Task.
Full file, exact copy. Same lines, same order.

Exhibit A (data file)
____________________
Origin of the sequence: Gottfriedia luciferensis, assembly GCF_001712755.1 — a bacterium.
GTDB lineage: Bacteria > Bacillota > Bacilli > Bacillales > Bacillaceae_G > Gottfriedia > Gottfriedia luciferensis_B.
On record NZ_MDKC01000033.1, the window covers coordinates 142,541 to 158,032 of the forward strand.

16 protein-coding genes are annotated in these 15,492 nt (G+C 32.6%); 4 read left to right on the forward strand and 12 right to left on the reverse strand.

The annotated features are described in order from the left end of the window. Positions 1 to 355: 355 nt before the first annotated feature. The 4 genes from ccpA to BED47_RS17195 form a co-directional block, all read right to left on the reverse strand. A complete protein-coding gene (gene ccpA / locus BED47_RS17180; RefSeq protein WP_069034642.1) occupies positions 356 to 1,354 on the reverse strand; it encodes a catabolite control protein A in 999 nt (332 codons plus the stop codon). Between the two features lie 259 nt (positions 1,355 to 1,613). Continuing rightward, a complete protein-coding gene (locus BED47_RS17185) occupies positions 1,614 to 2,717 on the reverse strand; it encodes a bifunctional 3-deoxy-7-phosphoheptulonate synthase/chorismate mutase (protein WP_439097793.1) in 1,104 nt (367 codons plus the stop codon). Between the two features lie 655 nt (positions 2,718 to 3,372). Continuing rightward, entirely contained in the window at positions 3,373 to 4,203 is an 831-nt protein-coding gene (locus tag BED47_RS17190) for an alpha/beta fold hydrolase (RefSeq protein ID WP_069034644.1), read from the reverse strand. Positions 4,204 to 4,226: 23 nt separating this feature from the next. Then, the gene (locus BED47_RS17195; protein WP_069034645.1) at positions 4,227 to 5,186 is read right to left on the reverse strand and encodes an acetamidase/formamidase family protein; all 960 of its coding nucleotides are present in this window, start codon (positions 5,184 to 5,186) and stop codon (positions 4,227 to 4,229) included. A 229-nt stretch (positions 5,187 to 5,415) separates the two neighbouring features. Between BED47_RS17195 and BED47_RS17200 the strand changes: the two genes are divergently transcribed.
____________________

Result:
Origin of the sequence: Gottfriedia luciferensis, assembly GCF_001712755.1 — a bacterium.
GTDB lineage: Bacteria > Bacillota > Bacilli > Bacillales > Bacillaceae_G > Gottfriedia > Gottfriedia luciferensis_B.
On record NZ_MDKC01000033.1, the window covers coordinates 142,541 to 158,032 of the forward strand.

16 protein-coding genes are annotated in these 15,492 nt (G+C 32.6%); 4 read left to right on the forward strand and 12 right to left on the reverse strand.

The annotated features are described in order from the left end of the window. Positions 1 to 355: 355 nt before the first annotated feature. The 4 genes from ccpA to BED47_RS17195 form a co-directional block, all read right to left on the reverse strand. A complete protein-coding gene (gene ccpA / locus BED47_RS17180; RefSeq protein WP_069034642.1) occupies positions 356 to 1,354 on the reverse strand; it encodes a catabolite control protein A in 999 nt (332 codons plus the stop codon). Between the two features lie 259 nt (positions 1,355 to 1,613). Continuing rightward, a complete protein-coding gene (locus BED47_RS17185) occupies positions 1,614 to 2,717 on the reverse strand; it encodes a bifunctional 3-deoxy-7-phosphoheptulonate synthase/chorismate mutase (protein WP_439097793.1) in 1,104 nt (367 codons plus the stop codon). Between the two features lie 655 nt (positions 2,718 to 3,372). Continuing rightward, entirely contained in the window at positions 3,373 to 4,203 is an 831-nt protein-coding gene (locus tag BED47_RS17190) for an alpha/beta fold hydrolase (RefSeq protein ID WP_069034644.1), read from the reverse strand. Positions 4,204 to 4,226: 23 nt separating this feature from the next. Then, the gene (locus BED47_RS17195; protein WP_069034645.1) at positions 4,227 to 5,186 is read right to left on the reverse strand and encodes an acetamidase/formamidase family protein; all 960 of its coding nucleotides are present in this window, start codon (positions 5,184 to 5,186) and stop codon (positions 4,227 to 4,229) included. A 229-nt stretch (positions 5,187 to 5,415) separates the two neighbouring features. Between BED47_RS17195 and BED47_RS17200 the strand changes: the two genes are divergently transcribed.